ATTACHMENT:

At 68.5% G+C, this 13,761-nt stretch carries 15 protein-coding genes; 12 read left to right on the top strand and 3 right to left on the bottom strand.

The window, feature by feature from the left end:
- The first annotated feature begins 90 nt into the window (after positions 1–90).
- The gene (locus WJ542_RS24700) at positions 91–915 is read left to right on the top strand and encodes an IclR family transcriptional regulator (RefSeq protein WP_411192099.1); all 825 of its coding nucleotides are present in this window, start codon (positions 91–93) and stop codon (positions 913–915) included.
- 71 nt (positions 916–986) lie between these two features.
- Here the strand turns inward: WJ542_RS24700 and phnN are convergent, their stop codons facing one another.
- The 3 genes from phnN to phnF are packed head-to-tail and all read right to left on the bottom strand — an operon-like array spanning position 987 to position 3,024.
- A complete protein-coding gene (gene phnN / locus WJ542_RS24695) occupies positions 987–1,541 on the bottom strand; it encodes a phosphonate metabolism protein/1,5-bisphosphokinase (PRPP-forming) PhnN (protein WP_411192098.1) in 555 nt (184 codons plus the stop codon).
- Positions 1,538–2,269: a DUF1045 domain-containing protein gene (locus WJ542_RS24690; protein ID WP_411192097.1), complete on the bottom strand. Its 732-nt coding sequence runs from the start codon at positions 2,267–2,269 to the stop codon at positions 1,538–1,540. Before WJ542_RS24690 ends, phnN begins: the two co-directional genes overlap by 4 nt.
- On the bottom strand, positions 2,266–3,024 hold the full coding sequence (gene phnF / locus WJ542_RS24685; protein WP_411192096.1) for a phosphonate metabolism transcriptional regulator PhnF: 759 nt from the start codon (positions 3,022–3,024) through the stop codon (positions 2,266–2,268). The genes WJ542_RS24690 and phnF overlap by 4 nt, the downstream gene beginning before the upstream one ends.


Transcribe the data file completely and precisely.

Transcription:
At 68.5% G+C, this 13,761-nt stretch carries 15 protein-coding genes; 12 read left to right on the top strand and 3 right to left on the bottom strand.

The window, feature by feature from the left end:
- The first annotated feature begins 90 nt into the window (after positions 1–90).
- The gene (locus WJ542_RS24700) at positions 91–915 is read left to right on the top strand and encodes an IclR family transcriptional regulator (RefSeq protein WP_411192099.1); all 825 of its coding nucleotides are present in this window, start codon (positions 91–93) and stop codon (positions 913–915) included.
- 71 nt (positions 916–986) lie between these two features.
- Here the strand turns inward: WJ542_RS24700 and phnN are convergent, their stop codons facing one another.
- The 3 genes from phnN to phnF are packed head-to-tail and all read right to left on the bottom strand — an operon-like array spanning position 987 to position 3,024.
- A complete protein-coding gene (gene phnN / locus WJ542_RS24695) occupies positions 987–1,541 on the bottom strand; it encodes a phosphonate metabolism protein/1,5-bisphosphokinase (PRPP-forming) PhnN (protein WP_411192098.1) in 555 nt (184 codons plus the stop codon).
- Positions 1,538–2,269: a DUF1045 domain-containing protein gene (locus WJ542_RS24690; protein ID WP_411192097.1), complete on the bottom strand. Its 732-nt coding sequence runs from the start codon at positions 2,267–2,269 to the stop codon at positions 1,538–1,540. Before WJ542_RS24690 ends, phnN begins: the two co-directional genes overlap by 4 nt.
- On the bottom strand, positions 2,266–3,024 hold the full coding sequence (gene phnF / locus WJ542_RS24685; protein WP_411192096.1) for a phosphonate metabolism transcriptional regulator PhnF: 759 nt from the start codon (positions 3,022–3,024) through the stop codon (positions 2,266–2,268). The genes WJ542_RS24690 and phnF overlap by 4 nt, the downstream gene beginning before the upstream one ends.